It was this sex scandal and cover-up that prompted the federal special investigator probing the Russian subversion of the 2016 presidential election and, possible Trump campaign collaboration, to extend the probe into the dealings of Trump associates involved in the sex scandal cover-up. That led to criminal prosecution of long-time Trump associate and legal trouble-shooter Michael Cohen who last week shocked the world by not only pleading ‘guilty’ to election-law violations committed in that cover-up but also directly named a ‘candidate for federal office’ (Trump) as his ‘co-conspirator’.

Cohen is now reported to be co-operating with federal investigators probing further into these scandals and covert doings and possible criminal liability, including liability by Donald Trump.

Last week, also saw an even worse development enveloping the Trump presidency: a close friend and business ally, as well as the most senior executive in his family business, both engaged with the federal investigation to provide information – in effect, against him. The federal probe, headed by former FBI head and war veteran Robert Mueller, has granted both these people immunity from prosecution to enable them to co-operate with the investigation.

One is David Pecker, proprietor of the National Enquirer mass circulation gossip magazine. It was this magazine that famously bought up the publishing rights of interviews they did with illicit Trump lovers Daniels and McDougal just before the 2016 elections. Both of them were paid for the interviews which were then withheld from publication in a deliberate suppressing of this information that may have swayed voters away from Trump. It was lawyer Cohen who was the ‘fixer’ of these two cover-up deals.

Both women are now fighting for their right to publish their salacious stories. I won’t be surprised if films (and teledramas and books) are made about these illicit sexual episodes, their equally shady cover-up deals, their later exposure, legal battles and, the criminal prosecutions.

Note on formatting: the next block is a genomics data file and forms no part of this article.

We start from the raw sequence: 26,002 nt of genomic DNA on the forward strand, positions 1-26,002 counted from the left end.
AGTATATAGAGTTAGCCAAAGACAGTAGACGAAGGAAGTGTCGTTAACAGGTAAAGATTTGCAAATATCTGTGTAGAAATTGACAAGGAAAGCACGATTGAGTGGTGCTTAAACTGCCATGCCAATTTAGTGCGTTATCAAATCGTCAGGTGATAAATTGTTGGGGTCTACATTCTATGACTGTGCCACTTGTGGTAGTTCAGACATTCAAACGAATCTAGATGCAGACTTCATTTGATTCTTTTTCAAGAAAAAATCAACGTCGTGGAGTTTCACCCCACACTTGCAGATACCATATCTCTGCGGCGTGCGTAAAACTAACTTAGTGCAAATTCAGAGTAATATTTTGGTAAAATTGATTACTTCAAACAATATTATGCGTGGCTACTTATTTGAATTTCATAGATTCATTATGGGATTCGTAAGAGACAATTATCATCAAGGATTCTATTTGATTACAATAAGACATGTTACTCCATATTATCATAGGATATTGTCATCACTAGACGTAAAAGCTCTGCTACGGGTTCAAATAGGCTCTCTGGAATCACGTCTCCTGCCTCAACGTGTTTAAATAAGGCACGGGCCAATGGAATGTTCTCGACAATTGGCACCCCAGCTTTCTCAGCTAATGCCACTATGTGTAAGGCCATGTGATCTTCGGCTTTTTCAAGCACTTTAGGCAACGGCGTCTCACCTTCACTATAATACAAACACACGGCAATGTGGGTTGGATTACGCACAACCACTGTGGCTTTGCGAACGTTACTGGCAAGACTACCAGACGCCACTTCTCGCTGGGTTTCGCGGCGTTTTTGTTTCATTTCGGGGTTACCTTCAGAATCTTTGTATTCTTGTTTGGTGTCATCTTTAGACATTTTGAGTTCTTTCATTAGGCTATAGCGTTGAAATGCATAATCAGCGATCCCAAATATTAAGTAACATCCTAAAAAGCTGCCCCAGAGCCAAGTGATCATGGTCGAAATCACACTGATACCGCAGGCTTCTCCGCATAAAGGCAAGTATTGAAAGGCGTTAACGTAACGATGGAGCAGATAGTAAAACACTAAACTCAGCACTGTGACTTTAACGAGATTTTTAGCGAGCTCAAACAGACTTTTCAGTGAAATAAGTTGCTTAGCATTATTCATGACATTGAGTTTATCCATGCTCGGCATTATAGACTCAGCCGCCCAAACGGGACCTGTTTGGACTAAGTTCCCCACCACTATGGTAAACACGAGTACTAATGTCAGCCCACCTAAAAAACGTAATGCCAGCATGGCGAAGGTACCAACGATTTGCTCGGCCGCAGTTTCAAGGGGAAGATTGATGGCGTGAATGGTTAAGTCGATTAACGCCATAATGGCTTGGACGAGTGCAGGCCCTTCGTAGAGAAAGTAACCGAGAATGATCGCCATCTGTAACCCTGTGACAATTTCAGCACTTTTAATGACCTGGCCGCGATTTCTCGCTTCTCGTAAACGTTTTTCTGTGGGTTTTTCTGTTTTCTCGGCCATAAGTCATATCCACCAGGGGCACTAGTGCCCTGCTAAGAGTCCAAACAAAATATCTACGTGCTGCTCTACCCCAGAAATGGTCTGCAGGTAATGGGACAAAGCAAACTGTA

The crucial effect on the Presidency is that Donald Trump now stands implicated in the cover-up deals which likely involve misuse of campaign resources – a violation of election law. Even if the Trump supporters argue that this is still a ‘minor crime’, his critics are angrily pointing to the deliberate and massive misleading of the voters by means of the cover-up. “Subverting democracy” is the cry mounting, especially, among the political opposition.

The other person granted immunity by the FBI is the elderly Chief Financial Officer of the Trump Organisation, Allen Weisselberg. Weisselberg began his career in the Trump family business under Trump’s father (who founded the real-estate business) and then, after becoming the company’s financial controller, remained in the post under Trump. Weisselberg is considered the most powerful person in the Trump business empire after Trump and his three older children, Ivanka, Donald Jr., and Eric Trump.

Since he knows why and where and how and when the Trump corporate money was spent or allocated or hidden away and also of all major corporate transactions, Weisselberg is expected to be of immense help to the FBI special probe. He would know much about the campaign finance and sex cover-up issues but, more importantly, also about the much bigger dimension of the long-time Trump Organisation role in channelling investments by Russian business ‘oligarchs’ into the USA.

It is this link between these oligarchs, most of them close allies of Russian leader Vladimir Putin, that has given much credence to the belief that Donald Trump is ‘compromised’ by his link with barely legal money-laundering of Russian black money and the Russian mafia. When the US intelligence agencies picked up evidence that Russian agents were working with Trump election campaign executives, it was the previous history of Trump links with the Russian oligarchs that bolstered suspicions that the President-elect may have been dragged into a deeper conspiracy by the Russian government to influence American politics at the highest level.

The momentum of these criminal probes is clearly increasing and the political tension likewise rises as America prepares for the mid-term congressional elections in November with much expectation and speculation over the impact of all this on the voter.

For the first time since the Nixon constitutional crisis, America now faces a similar crisis and this time it includes the shadowy involvement of a foreign rival power.